The present study’s results were obtained by evaluating the records of 1410 patients who were admitted to Iran psychiatric hospital (n=1128 cases, 80%) and the psychiatric ward of Rasoul-e-Akram general Hospital (n=282 cases, 20%) in 2011. The number of the admitted women and men was 434 (30.8%) and 976 (69.2%), respectively. At the time of data entry (2011), the mean ± Standard Deviation (SD) of the women’s and men’s age was 36.7±12.9 and 35.5±11.22 years old, respectively. The mean ± SD of the age of onset of the disorder was 26.96±10.7 and 27.4±10.13 years old for the women and men, respectively. Demographic and clinical characteristics of the included patients are presented in table 1.

 

Table 1. Demographic and clinical characteristics of the patients admitted to Iran and Rasoul-e-Akram psychiatric hospitals in 2011

Number (%)

Iran psychiatric hospital

Rasoul-e-Akram psychiatric hospital

Total

p-value

Number (%)

Number (%)

Sex

Female

294 (26.1)

148 (52.5)

442 (31.3)

0.001

Male

834 (73.9)

134 (47.5)

968 (68.7)

Marital status

Unmarried

558 (49.5)

109 (38.7)

667 (47.3)

0.001

Married

407 (36.1)

142 (50.4)

549 (38.9)

Divorced

155 (13.7)

25 (8.9)

180 (12.8)

Widow

8 (0.7)

6 (2.1)

14 (1.0)

Employment status

Employed

206 (18.3)

74 (26.2)

280 (19.9)

0.002

Unemployed

922 (81.7)

208 (73.8)

1130 (80.1)

Educational level

illiterate

36 (3.2)

20 (7.1)

56 (4.0)

0.001

High school

604 (53.5)

122 (43.3)

726 (51.5)

Diploma

364 (32.3)

79 (28.0)

443 (31.4)

Above diploma

124 (11.0)

61 (21.6)

185 (13.1)

Place of residence

Urban

99.40%

100.00%

99.50%

0.21

Rural

0.60%

0.00%

0.50%

Referral source

Family

97.90%

95.00%

97.30%

0.001

Doctor

0.00%

3.50%

0.70%

Legal authorities

2.10%

1.40%

2.00%

hospitalization restraint

Physical restraint

26.10%

6.40%

22.10%

0.001

Drug restraint

26.80%

0.40%

21.50%

Unknown

47.20%

93.30%

56.40%

Substance abuse

Yes

57.00%

31.90%

52.00%

0.001

No

42.50%

66.30%

47.20%

Unknown

0.50%

1.80%

0.80%

Therapeutic compliance

Yes

40.50%

28.70%

38.20%

0.001

No

59.50%

71.30%

61.80%

Type of discharge

Personal request

26.8

11.30%

23.70%

0.001

Doctor’s order

73.20%

88.70%

76.30%

Suicide history

Yes

19.10%

36.50%

22.60%

0.001

No

80.90%

63.50%

77.40%

Post-discharge visit

Registered

68.30%

47.90%

64.20%

0.001

Not registered

31.70%

52.10%

35.80%

 

The diagnoses of the patients were recorded based on DSM-IV-TR coding. The highest prevalence of psychiatric disorders belonged to mood disorders (n=588 cases, 41.7%). The results of chi-square showed that the prevalence rates of psychotic disorders (72.6%), mood disorders (58.2%), and substance use disorders (88.7%) were higher among men than women (p=0.001, df=4 and χ2=115.38). In contrast, the prevalence rates of anxiety disorders (61.5%) and other mental disorders (50.8%) were higher among women than men. Regarding the comorbid physical diseases, cardiovascular and neurological disorders, trauma, infectious disorders, and infectious/endocrine disorders were more common among men; however, endocrine disorders were more common among women (Table 2).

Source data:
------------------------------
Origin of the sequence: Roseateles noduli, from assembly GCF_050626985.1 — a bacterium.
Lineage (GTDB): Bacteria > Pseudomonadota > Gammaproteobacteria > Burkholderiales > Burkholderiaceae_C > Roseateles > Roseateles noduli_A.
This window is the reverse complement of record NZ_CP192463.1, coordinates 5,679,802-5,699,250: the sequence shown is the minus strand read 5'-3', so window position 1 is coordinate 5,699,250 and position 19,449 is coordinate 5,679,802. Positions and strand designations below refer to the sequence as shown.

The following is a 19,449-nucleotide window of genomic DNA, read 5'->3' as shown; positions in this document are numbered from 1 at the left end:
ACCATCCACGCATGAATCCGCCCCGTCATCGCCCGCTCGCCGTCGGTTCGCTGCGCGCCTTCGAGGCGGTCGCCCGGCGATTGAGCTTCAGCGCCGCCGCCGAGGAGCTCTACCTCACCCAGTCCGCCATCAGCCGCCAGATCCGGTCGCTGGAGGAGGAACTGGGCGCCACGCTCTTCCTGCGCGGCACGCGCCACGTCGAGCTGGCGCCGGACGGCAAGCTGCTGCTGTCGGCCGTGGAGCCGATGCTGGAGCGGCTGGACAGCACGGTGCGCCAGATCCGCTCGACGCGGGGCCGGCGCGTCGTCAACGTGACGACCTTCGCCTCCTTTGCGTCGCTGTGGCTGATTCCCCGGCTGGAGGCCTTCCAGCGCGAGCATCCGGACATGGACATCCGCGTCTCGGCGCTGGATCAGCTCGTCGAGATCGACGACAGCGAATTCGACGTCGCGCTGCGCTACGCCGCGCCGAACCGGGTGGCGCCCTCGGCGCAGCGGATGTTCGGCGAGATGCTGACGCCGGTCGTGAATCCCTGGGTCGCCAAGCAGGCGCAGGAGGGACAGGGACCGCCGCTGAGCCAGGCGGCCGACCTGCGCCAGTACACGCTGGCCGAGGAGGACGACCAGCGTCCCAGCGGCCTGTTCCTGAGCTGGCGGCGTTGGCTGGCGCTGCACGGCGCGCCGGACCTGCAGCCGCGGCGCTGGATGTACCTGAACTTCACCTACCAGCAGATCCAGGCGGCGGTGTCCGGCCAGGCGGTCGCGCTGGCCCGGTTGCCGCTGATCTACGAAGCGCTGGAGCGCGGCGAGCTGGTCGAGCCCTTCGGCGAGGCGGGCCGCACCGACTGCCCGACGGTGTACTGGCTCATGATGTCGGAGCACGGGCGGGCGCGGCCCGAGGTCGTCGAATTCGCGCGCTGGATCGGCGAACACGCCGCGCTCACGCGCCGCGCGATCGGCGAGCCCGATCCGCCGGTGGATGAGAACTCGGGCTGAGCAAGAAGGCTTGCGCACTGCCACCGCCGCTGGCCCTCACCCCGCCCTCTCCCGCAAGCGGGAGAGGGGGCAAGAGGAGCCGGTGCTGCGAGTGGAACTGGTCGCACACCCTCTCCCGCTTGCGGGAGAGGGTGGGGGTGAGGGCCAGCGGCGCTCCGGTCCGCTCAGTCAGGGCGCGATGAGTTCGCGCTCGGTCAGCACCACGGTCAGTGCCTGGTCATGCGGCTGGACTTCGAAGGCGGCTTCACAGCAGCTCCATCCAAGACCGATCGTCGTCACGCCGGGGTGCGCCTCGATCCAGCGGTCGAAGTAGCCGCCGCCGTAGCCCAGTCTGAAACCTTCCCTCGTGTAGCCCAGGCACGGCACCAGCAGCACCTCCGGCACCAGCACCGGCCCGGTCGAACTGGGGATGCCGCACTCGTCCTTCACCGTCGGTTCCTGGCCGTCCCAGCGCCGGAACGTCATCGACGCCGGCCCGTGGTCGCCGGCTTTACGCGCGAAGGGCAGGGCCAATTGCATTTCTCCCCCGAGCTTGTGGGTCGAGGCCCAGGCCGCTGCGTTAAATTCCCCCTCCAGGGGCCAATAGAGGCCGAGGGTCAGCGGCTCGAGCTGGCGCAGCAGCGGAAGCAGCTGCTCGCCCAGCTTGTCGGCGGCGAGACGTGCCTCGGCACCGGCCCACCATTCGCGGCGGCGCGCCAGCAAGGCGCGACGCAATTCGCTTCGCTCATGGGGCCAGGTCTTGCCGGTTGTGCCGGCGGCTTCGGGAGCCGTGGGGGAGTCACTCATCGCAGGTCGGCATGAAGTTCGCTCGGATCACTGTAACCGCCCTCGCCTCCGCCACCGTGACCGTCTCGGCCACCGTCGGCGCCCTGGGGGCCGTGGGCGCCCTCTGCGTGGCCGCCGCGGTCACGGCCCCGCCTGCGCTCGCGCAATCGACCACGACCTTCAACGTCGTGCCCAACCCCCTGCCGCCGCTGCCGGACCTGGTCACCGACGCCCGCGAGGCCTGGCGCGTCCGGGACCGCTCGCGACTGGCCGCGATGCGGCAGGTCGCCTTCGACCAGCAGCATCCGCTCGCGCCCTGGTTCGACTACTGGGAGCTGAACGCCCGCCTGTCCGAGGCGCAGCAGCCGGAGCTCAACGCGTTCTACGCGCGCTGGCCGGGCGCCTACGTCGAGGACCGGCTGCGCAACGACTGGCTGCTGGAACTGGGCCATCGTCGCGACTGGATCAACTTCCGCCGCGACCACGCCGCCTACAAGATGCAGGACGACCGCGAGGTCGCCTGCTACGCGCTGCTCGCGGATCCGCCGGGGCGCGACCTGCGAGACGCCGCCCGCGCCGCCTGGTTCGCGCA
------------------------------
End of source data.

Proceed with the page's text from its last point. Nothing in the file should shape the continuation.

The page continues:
Table 2. Rate of psychiatric disorders and comorbid physical diseases in males and females

 

 

Female number (percentage)

Male number (percentage)

Total number (percentage)

χ2

p-value

Psychiatric disorders

Psychotic disorders

112 (27.4)

297 (72.6)

409 (29)

115.38

0.001

Mood disorders

246 (41.8)

342 (58.2)

588 (41.7)

Anxiety disorders

16 (61.5)

10 (38.5)

26 (1.8)

Substance use disorders

37 (11.3)

289 (88.7)

326 (23.1)

Others

31 (50.8)

30 (42.9)

61 (4.3)

Total

442 (31.3)

968 (68.7)

1410 (100)

Comorbidity

No comorbidity

275 (27.6)

720 (72.4)

995 (73.10)

72.35

0.001

Cerebrovascular

14 (42.4)

19 (57.6)

33 (2.4)

Endocrine

65 (66.3)

34 (33.7)

101 (7.4)

Neurology

28 (32.6)

58 (67.4)

86 (6.3)

Trauma

14 (20.9)

53 (79.1)

67 (4.9)

Infectious

2 (12.5)

14 (87.5)

16 (1.2)

Endocrine and infectious

19 (30.2)

44 (69.8)

63 (4.6)

Total

442 (31.3)

968 (68.7)

1410 (100)

 

There was a significant difference between these two hospitals in terms of the prevalence of psychiatric disorders (p=0.001 and χ2=101.04). The prevalence rates of psychotic and substance use disorders were higher among patients who were admitted to Iran hospital, and mood, anxiety, and other disorders were prevalent among the patients admitted to Rasoul-e-Akram general Hospital. Regarding the prevalence of comorbid physical diseases, neurological disorders, trauma, and infectious disorders also were more common among the patients admitted to Iran hospital, and cardiovascular and endocrine disorders were more common among the patients who were admitted to Rasoul-e-Akram general Hospital (Table 3).  

 

Table 3. Rate of psychiatric disorders and comorbid physical diseases in Iran and Rasoul-e-Akram general hospitals

 

 

Iran number (percentage)

Rasoul-e-Akram

number (percentage)

Total number (percentage)

p-value

Psychiatric disorders

Psychotic disorders

31.60%

18.80%

29.00%

0.001

Mood disorders

36.60%

62.10%

41.70%